2023 Post Harvest Review

Dec 01, 2023


Mike Tufte
Seed Specialist


Another growing season has come and gone. It seems like the planters just started rolling, but now we are preparing for winter. As we look forward to next year, let’s look back at some key points from this past season.

Spring started off with a bang. We had some heat come early in April. In fact, we had about three days that hit the 80-degree mark, and that sparked #Plant23. Unfortunately, those few days were too good to be true. They were followed up by a couple weeks of cooler than average temperatures. Several acres of both corn and beans had been planted by then. The beans seemed to stand the temperature shift ok. The corn experienced some leafing out underground. This got me thinking, though. So, I decided to monitor Growing Degree Units (GDU) for the remainder of the season.

I put pins on a few locations throughout the Key Cooperative footprint and updated them each week. Given we didn’t get the opportunity to plant an abundance of acres in April, I used May 1 as my starting point. Since I was going to measure the GDU, I decided that I might as well monitor the monthly precipitation as well. For simplicity, let’s look at S14 and Sully. Although these locations won’t directly reflect all areas, we can get a feel for some averages and build a story from it. I used a common 109-day hybrid’s GDU ratings to determine dates for S14 and a 115-day hybrid for Sully.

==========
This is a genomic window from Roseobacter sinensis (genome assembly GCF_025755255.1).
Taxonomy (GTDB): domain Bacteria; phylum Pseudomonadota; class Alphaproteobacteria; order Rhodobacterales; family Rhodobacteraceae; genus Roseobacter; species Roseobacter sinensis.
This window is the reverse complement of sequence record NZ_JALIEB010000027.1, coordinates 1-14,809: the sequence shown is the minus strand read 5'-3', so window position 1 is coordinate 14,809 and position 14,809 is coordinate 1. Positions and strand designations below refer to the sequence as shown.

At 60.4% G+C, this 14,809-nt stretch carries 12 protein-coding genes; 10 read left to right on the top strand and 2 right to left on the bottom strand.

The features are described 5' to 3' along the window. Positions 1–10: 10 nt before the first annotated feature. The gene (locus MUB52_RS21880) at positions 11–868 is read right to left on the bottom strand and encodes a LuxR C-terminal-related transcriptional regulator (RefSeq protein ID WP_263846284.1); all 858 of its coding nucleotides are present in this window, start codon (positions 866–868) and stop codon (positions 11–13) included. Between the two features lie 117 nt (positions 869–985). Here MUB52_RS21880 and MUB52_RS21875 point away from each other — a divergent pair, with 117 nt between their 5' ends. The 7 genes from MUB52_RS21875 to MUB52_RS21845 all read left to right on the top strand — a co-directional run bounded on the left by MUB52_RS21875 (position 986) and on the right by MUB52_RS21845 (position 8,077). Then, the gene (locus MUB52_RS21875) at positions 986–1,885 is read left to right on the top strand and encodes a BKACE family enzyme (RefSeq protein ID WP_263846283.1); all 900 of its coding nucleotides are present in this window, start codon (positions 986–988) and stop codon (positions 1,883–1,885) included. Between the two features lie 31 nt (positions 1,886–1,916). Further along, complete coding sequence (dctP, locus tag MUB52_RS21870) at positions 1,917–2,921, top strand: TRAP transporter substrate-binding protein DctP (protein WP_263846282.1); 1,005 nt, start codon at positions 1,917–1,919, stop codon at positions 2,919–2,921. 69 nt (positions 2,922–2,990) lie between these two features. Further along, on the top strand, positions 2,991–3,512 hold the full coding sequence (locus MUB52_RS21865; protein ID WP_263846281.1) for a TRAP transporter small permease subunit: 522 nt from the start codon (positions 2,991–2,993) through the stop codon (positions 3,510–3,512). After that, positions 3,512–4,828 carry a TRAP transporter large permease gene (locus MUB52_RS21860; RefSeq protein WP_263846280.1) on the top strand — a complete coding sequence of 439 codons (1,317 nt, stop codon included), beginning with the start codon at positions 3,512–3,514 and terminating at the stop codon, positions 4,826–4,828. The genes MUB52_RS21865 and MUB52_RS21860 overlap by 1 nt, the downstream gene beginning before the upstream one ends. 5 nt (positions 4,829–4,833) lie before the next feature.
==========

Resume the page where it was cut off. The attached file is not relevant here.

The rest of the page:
S14 (Roland) is up in the dead center of Story County. It’s one of our northernmost locations. The soil tends to be a nice loam seated above a bed of sand. If we use a May 1 planting date every year, we will typically see emergence right around May 14th.  In 2023, S14 saw emergence a few days earlier. Corn was popping out of the ground on May 11th. Mother Nature kept giving us warm days with evenings that didn’t cool down much. By June 9th, we were determining our cob size, as opposed to the 30-year average of June 15th. We lost a little heat at the end of June allowing that 30-year average to catch us by a few days through silking, but then that late July heat hit. Our corn blacklayered around September 17th, which is seven days earlier than normal. Anytime we have quality GDU, we increase our chances of success.



Knowing that we had a little more heat in 2023 than we have had over the course of the last 30 years, we’d like to have also had a little more rainfall. Unfortunately, we received exactly the opposite. Last year was on the dry side and we didn’t have much winter moisture to speak of. As we start looking at the growing season, we see that even with less moisture coming into the season, we continually receive less. The trends stayed on pace with each other, meaning we saw an increase through June but less through July. August looked good for the most part. September drought set in, increasing our accumulated deviation to over eight inches shy for the season. It wasn’t until October that we saw a nice spike that brought that deviation back in.